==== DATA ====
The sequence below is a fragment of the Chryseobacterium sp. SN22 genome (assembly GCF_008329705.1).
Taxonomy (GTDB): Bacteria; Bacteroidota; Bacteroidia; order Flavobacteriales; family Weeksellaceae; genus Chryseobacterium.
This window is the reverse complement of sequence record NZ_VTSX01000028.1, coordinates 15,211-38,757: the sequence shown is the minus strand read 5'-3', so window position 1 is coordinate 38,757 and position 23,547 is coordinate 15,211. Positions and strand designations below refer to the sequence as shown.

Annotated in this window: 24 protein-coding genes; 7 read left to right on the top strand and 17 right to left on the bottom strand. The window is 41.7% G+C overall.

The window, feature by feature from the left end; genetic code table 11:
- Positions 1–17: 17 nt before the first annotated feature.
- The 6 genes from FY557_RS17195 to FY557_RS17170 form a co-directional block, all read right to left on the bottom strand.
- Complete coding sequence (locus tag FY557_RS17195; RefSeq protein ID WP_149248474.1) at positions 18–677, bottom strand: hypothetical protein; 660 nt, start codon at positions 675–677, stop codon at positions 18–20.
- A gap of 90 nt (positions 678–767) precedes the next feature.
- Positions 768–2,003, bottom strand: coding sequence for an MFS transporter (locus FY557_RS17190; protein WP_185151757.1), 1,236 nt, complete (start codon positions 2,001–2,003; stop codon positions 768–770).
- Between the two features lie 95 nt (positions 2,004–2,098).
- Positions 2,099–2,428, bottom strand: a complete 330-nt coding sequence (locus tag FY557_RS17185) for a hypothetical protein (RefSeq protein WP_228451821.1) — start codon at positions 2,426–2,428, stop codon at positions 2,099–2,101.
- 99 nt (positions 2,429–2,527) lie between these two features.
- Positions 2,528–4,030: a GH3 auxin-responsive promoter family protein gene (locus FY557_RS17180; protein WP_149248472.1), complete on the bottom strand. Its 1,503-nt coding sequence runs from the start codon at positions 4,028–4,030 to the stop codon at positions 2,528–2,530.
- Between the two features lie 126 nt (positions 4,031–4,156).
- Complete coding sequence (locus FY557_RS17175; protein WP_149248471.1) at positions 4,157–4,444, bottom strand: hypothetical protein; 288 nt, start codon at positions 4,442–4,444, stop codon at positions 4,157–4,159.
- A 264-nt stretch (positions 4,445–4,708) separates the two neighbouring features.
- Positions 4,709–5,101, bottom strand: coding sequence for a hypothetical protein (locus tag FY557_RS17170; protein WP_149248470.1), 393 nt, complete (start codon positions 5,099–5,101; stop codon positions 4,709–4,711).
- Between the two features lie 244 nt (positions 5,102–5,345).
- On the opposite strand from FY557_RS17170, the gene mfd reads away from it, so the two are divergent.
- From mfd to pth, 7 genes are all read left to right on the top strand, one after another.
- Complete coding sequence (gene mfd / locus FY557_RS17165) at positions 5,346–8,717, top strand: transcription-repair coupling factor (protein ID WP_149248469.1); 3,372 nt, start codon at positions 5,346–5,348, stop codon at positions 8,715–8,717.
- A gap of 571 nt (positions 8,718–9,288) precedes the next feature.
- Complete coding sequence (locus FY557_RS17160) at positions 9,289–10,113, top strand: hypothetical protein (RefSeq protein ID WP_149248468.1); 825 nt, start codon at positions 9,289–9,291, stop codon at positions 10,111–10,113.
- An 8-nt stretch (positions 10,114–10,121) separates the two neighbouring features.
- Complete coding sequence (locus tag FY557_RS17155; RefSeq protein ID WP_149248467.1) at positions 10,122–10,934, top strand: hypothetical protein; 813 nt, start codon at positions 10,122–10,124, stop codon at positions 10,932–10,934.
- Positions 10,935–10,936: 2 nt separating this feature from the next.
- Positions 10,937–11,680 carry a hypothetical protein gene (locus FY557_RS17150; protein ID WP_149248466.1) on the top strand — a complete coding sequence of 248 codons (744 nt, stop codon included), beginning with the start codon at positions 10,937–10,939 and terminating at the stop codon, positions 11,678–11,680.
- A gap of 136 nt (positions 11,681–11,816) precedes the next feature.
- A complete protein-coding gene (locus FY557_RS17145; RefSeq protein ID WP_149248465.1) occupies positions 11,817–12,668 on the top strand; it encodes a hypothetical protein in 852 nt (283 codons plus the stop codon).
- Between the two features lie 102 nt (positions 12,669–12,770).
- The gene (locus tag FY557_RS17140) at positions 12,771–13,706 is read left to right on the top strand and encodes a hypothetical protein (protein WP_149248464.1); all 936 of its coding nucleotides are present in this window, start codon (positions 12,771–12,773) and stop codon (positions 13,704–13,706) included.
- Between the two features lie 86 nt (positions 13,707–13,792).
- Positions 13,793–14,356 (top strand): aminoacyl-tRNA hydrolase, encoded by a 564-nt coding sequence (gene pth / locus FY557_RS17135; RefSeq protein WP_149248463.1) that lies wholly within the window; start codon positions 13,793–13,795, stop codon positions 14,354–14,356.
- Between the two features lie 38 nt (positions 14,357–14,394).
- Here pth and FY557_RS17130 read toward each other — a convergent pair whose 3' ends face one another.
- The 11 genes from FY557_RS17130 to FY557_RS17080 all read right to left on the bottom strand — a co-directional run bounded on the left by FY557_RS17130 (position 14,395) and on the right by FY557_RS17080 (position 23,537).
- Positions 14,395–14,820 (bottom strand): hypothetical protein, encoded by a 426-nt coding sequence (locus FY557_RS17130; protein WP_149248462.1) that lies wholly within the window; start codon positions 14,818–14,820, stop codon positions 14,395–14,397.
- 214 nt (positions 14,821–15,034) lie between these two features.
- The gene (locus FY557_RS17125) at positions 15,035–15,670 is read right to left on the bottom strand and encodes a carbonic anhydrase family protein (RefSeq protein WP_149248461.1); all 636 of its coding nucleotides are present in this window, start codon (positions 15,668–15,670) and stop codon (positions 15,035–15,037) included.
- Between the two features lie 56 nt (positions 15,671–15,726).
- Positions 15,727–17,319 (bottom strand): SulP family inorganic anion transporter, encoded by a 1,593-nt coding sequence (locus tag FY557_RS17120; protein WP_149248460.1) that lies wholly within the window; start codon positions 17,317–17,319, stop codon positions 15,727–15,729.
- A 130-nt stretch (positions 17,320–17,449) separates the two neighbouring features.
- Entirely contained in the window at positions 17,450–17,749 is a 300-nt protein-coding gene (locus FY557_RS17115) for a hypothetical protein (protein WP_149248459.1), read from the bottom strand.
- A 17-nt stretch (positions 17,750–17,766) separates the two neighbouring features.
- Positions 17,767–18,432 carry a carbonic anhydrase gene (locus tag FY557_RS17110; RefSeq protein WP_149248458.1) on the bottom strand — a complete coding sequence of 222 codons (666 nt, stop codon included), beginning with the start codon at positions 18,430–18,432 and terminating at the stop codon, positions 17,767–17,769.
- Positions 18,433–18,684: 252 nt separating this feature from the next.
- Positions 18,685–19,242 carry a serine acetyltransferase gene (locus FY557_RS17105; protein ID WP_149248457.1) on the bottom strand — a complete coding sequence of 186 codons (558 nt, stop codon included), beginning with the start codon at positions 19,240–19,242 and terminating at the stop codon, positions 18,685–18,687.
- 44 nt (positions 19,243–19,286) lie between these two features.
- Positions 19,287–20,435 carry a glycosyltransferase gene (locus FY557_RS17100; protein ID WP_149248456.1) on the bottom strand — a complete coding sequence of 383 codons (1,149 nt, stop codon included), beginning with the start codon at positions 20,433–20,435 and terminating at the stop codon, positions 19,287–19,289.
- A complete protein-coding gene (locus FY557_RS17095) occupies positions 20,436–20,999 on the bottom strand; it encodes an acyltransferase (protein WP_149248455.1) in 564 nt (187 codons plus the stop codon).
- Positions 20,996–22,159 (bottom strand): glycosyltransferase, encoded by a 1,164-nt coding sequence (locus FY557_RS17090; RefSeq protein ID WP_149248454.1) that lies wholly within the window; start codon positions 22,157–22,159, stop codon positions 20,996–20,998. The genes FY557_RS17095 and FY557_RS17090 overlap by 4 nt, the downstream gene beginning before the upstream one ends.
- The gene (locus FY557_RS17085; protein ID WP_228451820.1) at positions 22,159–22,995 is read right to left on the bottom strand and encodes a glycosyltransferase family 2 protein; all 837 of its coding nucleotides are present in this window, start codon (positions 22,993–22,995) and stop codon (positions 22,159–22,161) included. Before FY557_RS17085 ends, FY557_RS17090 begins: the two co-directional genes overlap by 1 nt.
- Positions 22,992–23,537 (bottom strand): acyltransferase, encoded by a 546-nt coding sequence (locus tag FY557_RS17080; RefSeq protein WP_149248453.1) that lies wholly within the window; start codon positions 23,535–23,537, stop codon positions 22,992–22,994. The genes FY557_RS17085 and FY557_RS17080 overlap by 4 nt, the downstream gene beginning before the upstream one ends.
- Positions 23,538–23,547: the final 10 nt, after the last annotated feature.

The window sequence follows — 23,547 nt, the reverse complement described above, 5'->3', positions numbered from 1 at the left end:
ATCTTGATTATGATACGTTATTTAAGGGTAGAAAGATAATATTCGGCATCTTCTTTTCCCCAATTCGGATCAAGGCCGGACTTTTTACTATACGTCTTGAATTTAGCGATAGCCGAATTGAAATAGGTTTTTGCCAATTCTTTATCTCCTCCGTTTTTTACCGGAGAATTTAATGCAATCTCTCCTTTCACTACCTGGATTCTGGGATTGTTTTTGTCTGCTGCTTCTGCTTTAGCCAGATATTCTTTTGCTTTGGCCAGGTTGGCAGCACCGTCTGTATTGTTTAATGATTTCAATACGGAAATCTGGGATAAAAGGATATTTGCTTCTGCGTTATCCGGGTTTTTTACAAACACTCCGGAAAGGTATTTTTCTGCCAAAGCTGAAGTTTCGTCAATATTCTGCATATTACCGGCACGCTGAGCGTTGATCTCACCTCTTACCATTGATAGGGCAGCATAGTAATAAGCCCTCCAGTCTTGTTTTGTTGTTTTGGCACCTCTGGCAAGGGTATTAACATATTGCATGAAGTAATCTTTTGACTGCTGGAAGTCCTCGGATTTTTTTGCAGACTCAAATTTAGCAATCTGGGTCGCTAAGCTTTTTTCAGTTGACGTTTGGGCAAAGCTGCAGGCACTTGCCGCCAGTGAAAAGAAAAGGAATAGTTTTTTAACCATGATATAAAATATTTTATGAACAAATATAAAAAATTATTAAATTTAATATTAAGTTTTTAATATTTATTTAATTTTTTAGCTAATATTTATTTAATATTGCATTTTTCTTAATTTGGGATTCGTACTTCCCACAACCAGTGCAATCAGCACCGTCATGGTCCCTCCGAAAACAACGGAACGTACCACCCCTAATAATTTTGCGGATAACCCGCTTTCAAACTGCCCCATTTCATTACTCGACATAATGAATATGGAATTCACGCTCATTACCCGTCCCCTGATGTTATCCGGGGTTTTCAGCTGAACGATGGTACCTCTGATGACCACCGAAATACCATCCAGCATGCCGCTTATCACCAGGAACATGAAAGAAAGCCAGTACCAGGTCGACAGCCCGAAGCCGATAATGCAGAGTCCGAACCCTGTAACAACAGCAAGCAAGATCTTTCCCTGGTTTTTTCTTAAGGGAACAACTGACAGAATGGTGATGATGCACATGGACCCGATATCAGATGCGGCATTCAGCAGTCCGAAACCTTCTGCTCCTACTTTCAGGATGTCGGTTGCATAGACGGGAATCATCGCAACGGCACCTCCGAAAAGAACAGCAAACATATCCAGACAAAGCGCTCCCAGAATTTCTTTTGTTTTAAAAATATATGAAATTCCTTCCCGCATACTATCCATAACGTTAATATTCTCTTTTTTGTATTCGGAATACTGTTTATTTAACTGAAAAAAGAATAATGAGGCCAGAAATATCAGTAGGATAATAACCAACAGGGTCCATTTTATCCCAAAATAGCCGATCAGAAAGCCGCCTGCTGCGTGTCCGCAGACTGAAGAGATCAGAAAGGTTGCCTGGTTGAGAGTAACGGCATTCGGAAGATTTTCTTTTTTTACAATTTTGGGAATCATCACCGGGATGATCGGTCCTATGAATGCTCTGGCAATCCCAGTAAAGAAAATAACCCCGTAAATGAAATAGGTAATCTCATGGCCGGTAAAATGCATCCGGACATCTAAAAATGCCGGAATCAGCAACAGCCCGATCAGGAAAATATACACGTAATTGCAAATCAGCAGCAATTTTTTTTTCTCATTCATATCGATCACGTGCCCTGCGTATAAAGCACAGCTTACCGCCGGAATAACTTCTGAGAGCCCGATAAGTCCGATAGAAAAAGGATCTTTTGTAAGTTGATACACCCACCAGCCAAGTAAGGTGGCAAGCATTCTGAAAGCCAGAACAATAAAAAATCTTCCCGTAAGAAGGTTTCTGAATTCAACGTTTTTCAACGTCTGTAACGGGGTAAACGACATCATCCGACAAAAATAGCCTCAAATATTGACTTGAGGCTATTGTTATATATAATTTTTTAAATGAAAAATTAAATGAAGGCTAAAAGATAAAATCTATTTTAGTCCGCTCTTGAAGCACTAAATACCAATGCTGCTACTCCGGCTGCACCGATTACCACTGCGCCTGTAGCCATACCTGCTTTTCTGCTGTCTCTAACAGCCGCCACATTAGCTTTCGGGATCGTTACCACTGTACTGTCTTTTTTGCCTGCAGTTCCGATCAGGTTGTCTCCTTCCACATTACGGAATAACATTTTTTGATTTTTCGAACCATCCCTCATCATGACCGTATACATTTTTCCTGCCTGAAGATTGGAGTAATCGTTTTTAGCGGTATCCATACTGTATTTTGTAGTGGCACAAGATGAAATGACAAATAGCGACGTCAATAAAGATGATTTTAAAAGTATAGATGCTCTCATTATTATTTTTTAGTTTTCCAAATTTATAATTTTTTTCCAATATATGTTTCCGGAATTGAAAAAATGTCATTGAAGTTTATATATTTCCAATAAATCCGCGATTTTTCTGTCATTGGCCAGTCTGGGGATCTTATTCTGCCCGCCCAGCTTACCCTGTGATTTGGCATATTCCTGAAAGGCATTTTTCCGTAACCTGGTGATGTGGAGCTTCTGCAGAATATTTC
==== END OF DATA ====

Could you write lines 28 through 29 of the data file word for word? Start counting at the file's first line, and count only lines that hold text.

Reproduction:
- Positions 10,937–11,680 carry a hypothetical protein gene (locus FY557_RS17150; protein ID WP_149248466.1) on the top strand — a complete coding sequence of 248 codons (744 nt, stop codon included), beginning with the start codon at positions 10,937–10,939 and terminating at the stop codon, positions 11,678–11,680.
- A gap of 136 nt (positions 11,681–11,816) precedes the next feature.